St. Augustine, ibid

    it was inspired by the same Deity. And it seems strange to me that He would give people something that required a lot of outside knowledge (not provided in the text) to understand.
    That's where you keep failing. How old the Earth is, or how he produced rabbits, is not the message. Focus on that, and you won't stray.
    This message is hidden because ...

  10. #413
    Over 2000 post club Derf's Avatar
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    Quote Originally Posted by The Barbarian View Post
    I'm quite aware of the imaginative reworking YE creationists have given Genesis.

    Barbarian observes:
    The creation story has no genealogies.

    That's why it says, "[Gen 2:4 KJV] These [are] the generations of the heavens and of the earth when they were created, in the day that the LORD God made the earth and the heavens,"

    No genealogies though. And that's what I told you.

    (but there are geneaologies after the creation story)

    Yep.
    That include the man in the creation story, and include his age when his offspring was born.


    Don't know where you got that idea. Such a position was foreign to Augustine. You do him a great disservice by claiming to agree with him.
    Asking a question about how you view the genealogies is not taking a position. And I've already said I don't agree with everything Augustine said on this topic. But I can see why others have a hard time conversing with you.

    morning noun
    mornĚ​ing | \ ˈmȯr-niŋ
    \
    Definition of morning

    1a : dawn tossed and turned all night until morning finally came
    b : the time from sunrise to noon She liked to get things done early in the morning.
    c : the time from midnight to noon It was ten o'clock in the morning.
    2 : a period of first development : beginning The war started in the morning of his reign.
    The little piece of punctuation in "1a" helps tremendously. I'll repeat it here exactly as Merriam-Webster has it:
    DAWN
    //tossed and turned all night until morning finally came

    And continuing with M-W:
    dawn
    1 : to begin to grow light as the sun rises

    Which is what I was saying--"dawn", which M-W confirms is the same thing as "morning", is the time when light starts to appear, which happens before the sun appears. There may be various ways to understand how the light could precede the sun in Gen 1, but to say that it is ridiculous to have light without the sun is a gross and easily disproved error. If you don't agree, then I'm curious when you go to bed during winter months, and what kind of light-less monitor you use when reading and writing posts here.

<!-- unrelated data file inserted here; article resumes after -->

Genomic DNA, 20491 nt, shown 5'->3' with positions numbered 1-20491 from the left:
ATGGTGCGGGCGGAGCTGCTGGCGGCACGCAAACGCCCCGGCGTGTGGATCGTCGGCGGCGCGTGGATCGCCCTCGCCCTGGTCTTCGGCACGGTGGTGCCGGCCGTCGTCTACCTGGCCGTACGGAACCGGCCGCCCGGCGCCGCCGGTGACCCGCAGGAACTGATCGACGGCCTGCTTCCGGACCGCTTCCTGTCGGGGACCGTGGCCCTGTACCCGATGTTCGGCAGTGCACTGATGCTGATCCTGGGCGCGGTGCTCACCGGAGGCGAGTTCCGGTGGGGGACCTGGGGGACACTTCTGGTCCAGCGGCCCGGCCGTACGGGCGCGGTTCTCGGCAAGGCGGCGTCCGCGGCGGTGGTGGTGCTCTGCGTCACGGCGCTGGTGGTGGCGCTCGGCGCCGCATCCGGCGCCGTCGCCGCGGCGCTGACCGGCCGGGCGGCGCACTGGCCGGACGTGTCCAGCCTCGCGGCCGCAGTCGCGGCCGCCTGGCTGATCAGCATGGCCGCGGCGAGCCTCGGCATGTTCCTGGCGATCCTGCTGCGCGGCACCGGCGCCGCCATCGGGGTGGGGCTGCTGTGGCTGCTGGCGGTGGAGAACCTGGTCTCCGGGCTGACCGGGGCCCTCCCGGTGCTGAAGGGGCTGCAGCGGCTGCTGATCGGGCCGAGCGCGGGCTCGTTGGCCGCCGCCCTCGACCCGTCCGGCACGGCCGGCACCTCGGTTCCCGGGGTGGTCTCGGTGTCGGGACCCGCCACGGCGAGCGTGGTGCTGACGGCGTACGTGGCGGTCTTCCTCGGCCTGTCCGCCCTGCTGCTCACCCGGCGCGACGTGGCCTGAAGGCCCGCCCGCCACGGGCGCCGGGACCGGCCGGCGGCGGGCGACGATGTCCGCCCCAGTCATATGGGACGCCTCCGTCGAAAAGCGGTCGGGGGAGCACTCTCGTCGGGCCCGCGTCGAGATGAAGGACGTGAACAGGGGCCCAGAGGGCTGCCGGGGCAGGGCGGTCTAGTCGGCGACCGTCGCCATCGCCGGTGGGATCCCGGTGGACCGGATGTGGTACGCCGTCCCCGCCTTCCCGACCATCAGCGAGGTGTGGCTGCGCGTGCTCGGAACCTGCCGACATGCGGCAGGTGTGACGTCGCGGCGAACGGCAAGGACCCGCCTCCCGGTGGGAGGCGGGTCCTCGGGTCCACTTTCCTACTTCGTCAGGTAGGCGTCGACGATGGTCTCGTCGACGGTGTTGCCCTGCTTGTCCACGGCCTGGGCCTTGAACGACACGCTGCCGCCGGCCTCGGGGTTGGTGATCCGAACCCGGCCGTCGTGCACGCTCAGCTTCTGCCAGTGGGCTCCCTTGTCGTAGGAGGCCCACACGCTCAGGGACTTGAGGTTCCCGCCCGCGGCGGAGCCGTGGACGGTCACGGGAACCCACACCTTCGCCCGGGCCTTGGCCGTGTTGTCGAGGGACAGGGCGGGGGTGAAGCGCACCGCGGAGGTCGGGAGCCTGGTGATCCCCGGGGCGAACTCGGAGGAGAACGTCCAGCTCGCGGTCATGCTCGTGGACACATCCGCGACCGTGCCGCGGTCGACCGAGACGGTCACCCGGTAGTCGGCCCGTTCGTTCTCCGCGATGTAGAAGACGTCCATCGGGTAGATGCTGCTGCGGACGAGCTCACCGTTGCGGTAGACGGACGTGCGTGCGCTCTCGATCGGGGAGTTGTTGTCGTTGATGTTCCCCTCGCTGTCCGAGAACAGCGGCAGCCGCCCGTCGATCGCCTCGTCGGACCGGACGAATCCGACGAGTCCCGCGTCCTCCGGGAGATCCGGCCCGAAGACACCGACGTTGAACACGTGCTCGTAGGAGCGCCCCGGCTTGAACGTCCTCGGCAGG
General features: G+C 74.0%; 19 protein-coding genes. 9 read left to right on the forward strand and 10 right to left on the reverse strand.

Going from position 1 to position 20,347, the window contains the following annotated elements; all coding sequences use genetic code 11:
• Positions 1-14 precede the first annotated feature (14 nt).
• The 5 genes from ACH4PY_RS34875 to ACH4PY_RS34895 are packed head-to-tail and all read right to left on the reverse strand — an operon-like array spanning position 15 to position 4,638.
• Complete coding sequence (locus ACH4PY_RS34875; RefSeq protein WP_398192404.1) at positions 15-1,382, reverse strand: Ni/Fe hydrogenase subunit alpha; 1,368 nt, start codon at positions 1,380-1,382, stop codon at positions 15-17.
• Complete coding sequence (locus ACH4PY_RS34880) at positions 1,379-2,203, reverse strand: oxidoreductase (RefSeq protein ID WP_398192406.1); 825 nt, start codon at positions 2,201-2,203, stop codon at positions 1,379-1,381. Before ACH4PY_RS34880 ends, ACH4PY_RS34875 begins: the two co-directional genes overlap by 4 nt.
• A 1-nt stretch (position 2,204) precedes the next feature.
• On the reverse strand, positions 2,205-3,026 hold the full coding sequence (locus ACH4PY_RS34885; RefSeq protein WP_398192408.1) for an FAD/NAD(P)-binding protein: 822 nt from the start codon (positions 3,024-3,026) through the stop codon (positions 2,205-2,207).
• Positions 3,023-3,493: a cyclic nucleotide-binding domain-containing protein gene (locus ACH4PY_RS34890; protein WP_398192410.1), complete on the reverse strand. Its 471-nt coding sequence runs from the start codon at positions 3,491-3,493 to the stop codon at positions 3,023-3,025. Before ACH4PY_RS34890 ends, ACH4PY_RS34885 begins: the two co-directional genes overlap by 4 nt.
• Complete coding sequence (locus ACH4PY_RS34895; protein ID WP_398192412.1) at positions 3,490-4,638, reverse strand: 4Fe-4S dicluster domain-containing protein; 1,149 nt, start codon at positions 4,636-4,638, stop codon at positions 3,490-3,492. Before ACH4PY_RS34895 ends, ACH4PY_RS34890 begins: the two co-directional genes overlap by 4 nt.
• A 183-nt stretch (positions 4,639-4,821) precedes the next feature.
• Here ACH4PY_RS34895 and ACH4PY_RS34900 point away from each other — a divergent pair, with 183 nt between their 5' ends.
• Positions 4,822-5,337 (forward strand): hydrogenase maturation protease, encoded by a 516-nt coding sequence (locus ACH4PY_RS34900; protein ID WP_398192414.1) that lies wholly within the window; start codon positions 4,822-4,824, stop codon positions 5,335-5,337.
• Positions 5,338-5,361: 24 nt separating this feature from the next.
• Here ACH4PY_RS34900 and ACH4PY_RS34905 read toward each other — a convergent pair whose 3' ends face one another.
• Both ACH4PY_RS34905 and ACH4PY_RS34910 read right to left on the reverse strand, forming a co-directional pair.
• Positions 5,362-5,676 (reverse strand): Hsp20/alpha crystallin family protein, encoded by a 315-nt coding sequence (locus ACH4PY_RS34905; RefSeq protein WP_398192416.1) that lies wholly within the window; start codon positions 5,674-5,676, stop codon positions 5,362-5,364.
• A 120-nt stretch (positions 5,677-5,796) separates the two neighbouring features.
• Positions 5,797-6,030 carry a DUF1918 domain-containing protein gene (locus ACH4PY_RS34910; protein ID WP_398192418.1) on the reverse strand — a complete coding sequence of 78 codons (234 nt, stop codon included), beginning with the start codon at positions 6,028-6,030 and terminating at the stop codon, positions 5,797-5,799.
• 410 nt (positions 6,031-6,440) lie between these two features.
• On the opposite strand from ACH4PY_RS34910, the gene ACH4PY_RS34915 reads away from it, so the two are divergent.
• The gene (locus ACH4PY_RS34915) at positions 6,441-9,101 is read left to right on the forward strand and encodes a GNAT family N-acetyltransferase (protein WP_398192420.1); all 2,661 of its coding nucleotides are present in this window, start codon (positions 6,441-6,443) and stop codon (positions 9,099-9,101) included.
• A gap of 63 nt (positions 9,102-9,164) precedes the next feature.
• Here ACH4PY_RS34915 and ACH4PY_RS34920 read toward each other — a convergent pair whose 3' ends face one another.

To assume that God can't have made light and cause morning without the sun leads one to dismiss the veracity of the passage, and require an allegorical meaning. But it isn't necessary.



    According to Augustine, creation was in an instant, after which all thing appeared from that initial creation.
    ...

    Think about it. How long after the creation of the universe do you think the first plant or animal appeared?
    By "universe", I'll assume you mean the same thing as "heavens and the earth". And time can be a funny thing. So when you say "how long?", I'd ask "by what timescale?" The one thing that seems pretty clear, from what God told us, is that there were plants by the sixth day of creation week, since God told Adam not to eat of the fruit of the tree of knowledge of good and evil prior to when Eve was created, and both were created on the sixth day. I'm open to discussions of how long those days were. I think some YE creationists err when they claim they were "24 hour" days. But being a circular definition, it isn't that much of an error, just a confusion. The best we can get from the scriptures is that they were "evening and morning" days.

    Augustine may have determined through logic that all was created in an instant, but it was not what he had read in scripture--it was what he determined to be in his own mind: he inserted it. You can claim he was right or wrong, but you have no evidence that he was right, and I have evidence that he was wrong.

    As you know, he admitted that in such cases, where it is not specifically stated, we should be willing to change our views with new evidence.
    And yet you gave an instance where it WAS specifically stated, and he decided to believe something else instead.



    That isn't in scripture of course. It was man's reasoning.
    only if adding numbers is man's reasoning, in which case, I think you're saying that man's reasoning requires 2+2 to equal 4, and it not being in scriptures casts doubt on it. Am I getting your drift?


    You think YE creationists think the "days" of creation weren't periods of time? Seriously?
    I don't think all YE creationists believe the exact same things. But Augustine thought the earth was less than 6000 years old. That qualifies as "young", it's talking about the "earth", and it refers to how long ago it was created. Voila, all the ingredients necessary for a young earth creationist.



    Just did. There is no mention of 6000 years in scripture for the age of the Earth. That is man's insertion into God's word.



    I'm saying here, that because we don't see 6000 years in the text, it's wrong to insert it.